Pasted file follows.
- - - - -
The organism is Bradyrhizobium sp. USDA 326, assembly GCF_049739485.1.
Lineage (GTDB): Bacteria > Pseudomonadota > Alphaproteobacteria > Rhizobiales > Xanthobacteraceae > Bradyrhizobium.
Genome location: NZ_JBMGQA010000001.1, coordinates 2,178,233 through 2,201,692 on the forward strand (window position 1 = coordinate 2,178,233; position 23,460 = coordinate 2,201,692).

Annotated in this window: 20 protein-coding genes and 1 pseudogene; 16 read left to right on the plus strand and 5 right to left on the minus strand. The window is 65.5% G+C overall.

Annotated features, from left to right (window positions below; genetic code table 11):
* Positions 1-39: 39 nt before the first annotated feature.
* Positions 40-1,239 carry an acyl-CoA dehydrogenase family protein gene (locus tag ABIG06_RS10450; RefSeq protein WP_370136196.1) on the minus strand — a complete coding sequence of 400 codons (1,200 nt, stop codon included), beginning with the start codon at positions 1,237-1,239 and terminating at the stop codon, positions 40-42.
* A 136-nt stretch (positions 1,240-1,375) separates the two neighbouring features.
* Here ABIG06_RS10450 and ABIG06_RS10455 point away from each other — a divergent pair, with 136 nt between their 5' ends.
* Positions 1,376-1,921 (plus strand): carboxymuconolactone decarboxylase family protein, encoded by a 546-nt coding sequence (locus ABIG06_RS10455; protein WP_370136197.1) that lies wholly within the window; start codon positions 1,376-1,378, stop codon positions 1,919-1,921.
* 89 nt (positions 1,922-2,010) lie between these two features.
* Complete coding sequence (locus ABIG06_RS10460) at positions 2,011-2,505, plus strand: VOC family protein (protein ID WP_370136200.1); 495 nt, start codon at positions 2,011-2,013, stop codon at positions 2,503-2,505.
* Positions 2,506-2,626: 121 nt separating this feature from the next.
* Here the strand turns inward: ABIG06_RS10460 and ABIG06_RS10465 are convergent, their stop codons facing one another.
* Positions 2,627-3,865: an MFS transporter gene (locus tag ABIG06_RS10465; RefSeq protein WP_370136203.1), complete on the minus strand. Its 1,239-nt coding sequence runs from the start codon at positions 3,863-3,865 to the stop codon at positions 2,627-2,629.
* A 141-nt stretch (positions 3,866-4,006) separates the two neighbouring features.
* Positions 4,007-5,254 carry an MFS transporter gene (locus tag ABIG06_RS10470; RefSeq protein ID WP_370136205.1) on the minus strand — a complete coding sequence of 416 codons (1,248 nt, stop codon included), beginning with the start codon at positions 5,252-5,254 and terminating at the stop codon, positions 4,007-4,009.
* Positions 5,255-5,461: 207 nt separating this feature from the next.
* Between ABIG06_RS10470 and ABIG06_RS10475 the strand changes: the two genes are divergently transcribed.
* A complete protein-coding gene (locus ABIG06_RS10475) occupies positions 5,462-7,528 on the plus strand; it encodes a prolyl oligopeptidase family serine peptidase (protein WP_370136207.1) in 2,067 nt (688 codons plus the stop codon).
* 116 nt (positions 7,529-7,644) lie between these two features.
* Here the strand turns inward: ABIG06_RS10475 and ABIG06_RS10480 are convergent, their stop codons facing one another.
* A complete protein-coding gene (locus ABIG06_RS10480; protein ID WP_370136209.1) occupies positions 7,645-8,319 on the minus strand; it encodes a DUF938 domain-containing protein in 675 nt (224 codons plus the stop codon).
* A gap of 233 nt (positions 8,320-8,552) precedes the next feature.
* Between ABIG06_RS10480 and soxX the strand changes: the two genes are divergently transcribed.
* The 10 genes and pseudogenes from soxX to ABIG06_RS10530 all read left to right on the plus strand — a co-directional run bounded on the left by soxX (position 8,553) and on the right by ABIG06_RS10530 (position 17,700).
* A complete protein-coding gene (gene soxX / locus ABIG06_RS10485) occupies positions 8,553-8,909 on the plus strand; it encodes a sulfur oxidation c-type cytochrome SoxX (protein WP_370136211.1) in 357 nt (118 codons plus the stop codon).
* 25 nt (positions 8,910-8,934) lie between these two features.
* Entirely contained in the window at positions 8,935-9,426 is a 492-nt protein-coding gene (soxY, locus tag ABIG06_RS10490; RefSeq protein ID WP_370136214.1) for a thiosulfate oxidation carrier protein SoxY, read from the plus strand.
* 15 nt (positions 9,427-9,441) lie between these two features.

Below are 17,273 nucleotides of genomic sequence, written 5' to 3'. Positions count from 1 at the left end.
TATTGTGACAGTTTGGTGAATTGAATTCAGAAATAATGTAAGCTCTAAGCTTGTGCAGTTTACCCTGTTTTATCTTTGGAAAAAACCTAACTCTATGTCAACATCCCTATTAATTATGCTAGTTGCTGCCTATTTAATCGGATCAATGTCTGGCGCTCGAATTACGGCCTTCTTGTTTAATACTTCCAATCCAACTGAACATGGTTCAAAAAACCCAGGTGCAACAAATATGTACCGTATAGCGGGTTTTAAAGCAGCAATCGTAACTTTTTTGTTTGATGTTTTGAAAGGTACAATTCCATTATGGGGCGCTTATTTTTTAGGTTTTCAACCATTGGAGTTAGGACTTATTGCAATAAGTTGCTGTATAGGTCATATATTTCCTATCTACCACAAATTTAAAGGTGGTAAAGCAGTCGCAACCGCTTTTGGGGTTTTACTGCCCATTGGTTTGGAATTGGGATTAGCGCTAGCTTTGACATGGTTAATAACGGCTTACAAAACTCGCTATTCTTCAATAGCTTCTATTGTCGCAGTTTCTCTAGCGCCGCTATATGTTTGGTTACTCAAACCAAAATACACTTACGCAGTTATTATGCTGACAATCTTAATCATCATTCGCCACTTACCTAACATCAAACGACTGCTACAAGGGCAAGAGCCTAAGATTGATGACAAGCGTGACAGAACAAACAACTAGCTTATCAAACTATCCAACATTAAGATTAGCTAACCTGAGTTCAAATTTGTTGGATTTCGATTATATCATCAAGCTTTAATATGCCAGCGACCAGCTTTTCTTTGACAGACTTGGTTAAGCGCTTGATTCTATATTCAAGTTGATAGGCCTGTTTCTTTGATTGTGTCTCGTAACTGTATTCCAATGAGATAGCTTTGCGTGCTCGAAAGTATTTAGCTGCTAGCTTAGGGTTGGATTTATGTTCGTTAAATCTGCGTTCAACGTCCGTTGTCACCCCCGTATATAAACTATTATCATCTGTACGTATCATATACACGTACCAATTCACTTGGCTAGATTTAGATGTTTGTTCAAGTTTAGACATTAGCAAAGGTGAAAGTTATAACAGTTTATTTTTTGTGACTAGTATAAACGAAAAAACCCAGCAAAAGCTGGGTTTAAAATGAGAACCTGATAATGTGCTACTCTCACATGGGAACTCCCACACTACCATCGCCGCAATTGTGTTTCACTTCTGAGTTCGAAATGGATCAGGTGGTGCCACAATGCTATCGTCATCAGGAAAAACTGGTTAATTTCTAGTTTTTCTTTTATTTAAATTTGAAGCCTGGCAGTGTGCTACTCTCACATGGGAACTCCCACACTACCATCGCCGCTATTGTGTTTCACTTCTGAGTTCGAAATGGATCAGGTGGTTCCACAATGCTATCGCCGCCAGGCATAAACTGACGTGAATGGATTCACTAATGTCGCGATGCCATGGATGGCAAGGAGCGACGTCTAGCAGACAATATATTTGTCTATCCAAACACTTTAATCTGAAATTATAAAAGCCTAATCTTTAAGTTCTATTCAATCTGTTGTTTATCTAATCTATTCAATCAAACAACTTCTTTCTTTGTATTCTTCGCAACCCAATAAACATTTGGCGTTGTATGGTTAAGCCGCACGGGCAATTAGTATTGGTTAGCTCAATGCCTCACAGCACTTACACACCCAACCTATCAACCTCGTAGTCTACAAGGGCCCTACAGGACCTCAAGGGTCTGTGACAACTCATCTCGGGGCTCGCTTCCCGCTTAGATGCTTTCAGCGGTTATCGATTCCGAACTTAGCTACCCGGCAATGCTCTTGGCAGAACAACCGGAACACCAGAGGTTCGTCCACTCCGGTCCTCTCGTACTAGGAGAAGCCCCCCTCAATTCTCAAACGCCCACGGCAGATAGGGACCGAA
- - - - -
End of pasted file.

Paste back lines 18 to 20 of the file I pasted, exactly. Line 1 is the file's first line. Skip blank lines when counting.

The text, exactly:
* Positions 5,255-5,461: 207 nt separating this feature from the next.
* Between ABIG06_RS10470 and ABIG06_RS10475 the strand changes: the two genes are divergently transcribed.
* A complete protein-coding gene (locus ABIG06_RS10475) occupies positions 5,462-7,528 on the plus strand; it encodes a prolyl oligopeptidase family serine peptidase (protein WP_370136207.1) in 2,067 nt (688 codons plus the stop codon).